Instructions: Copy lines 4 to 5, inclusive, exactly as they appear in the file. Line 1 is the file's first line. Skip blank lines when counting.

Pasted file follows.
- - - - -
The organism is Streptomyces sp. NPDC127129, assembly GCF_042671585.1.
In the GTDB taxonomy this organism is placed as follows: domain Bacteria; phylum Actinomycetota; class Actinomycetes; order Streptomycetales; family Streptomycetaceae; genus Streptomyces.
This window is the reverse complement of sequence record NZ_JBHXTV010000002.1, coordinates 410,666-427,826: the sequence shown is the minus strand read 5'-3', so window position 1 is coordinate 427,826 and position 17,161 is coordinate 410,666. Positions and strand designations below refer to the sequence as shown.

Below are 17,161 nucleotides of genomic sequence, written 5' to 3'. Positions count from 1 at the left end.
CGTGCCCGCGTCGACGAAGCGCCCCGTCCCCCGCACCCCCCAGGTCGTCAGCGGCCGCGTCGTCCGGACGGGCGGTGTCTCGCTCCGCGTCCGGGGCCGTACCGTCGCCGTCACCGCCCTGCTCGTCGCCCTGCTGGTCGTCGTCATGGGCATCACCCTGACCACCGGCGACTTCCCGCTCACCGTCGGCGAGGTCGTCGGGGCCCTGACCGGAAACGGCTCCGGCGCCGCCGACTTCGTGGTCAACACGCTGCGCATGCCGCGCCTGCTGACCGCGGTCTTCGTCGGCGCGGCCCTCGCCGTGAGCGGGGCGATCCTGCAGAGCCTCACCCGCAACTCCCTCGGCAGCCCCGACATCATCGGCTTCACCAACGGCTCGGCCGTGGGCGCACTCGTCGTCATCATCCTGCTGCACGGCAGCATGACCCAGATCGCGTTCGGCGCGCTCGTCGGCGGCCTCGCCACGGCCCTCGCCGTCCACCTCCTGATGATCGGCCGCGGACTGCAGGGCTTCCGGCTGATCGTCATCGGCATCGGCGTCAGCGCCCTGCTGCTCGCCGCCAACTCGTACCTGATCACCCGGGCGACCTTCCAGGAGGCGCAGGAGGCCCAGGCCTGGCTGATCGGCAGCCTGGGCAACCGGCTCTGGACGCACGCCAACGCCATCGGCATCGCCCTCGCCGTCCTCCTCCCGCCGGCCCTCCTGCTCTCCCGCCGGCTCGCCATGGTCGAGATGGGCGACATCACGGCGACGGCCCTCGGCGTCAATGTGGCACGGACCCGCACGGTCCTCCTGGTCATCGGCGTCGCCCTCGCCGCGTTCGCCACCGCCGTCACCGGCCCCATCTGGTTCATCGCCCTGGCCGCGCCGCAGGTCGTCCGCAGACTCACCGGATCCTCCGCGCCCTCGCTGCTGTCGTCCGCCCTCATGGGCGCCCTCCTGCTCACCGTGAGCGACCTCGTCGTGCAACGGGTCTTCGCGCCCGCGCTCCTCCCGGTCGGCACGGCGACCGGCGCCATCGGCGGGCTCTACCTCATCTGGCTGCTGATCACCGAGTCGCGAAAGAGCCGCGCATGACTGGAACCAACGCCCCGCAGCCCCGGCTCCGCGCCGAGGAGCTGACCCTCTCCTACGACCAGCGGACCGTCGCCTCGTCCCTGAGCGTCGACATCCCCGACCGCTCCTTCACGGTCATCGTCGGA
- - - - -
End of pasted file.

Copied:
Below are 17,161 nucleotides of genomic sequence, written 5' to 3'. Positions count from 1 at the left end.
CGTGCCCGCGTCGACGAAGCGCCCCGTCCCCCGCACCCCCCAGGTCGTCAGCGGCCGCGTCGTCCGGACGGGCGGTGTCTCGCTCCGCGTCCGGGGCCGTACCGTCGCCGTCACCGCCCTGCTCGTCGCCCTGCTGGTCGTCGTCATGGGCATCACCCTGACCACCGGCGACTTCCCGCTCACCGTCGGCGAGGTCGTCGGGGCCCTGACCGGAAACGGCTCCGGCGCCGCCGACTTCGTGGTCAACACGCTGCGCATGCCGCGCCTGCTGACCGCGGTCTTCGTCGGCGCGGCCCTCGCCGTGAGCGGGGCGATCCTGCAGAGCCTCACCCGCAACTCCCTCGGCAGCCCCGACATCATCGGCTTCACCAACGGCTCGGCCGTGGGCGCACTCGTCGTCATCATCCTGCTGCACGGCAGCATGACCCAGATCGCGTTCGGCGCGCTCGTCGGCGGCCTCGCCACGGCCCTCGCCGTCCACCTCCTGATGATCGGCCGCGGACTGCAGGGCTTCCGGCTGATCGTCATCGGCATCGGCGTCAGCGCCCTGCTGCTCGCCGCCAACTCGTACCTGATCACCCGGGCGACCTTCCAGGAGGCGCAGGAGGCCCAGGCCTGGCTGATCGGCAGCCTGGGCAACCGGCTCTGGACGCACGCCAACGCCATCGGCATCGCCCTCGCCGTCCTCCTCCCGCCGGCCCTCCTGCTCTCCCGCCGGCTCGCCATGGTCGAGATGGGCGACATCACGGCGACGGCCCTCGGCGTCAATGTGGCACGGACCCGCACGGTCCTCCTGGTCATCGGCGTCGCCCTCGCCGCGTTCGCCACCGCCGTCACCGGCCCCATCTGGTTCATCGCCCTGGCCGCGCCGCAGGTCGTCCGCAGACTCACCGGATCCTCCGCGCCCTCGCTGCTGTCGTCCGCCCTCATGGGCGCCCTCCTGCTCACCGTGAGCGACCTCGTCGTGCAACGGGTCTTCGCGCCCGCGCTCCTCCCGGTCGGCACGGCGACCGGCGCCATCGGCGGGCTCTACCTCATCTGGCTGCTGATCACCGAGTCGCGAAAGAGCCGCGCATGACTGGAACCAACGCCCCGCAGCCCCGGCTCCGCGCCGAGGAGCTGACCCTCTCCTACGACCAGCGGACCGTCGCCTCGTCCCTGAGCGTCGACATCCCCGACCGCTCCTTCACGGTCATCGTCGGA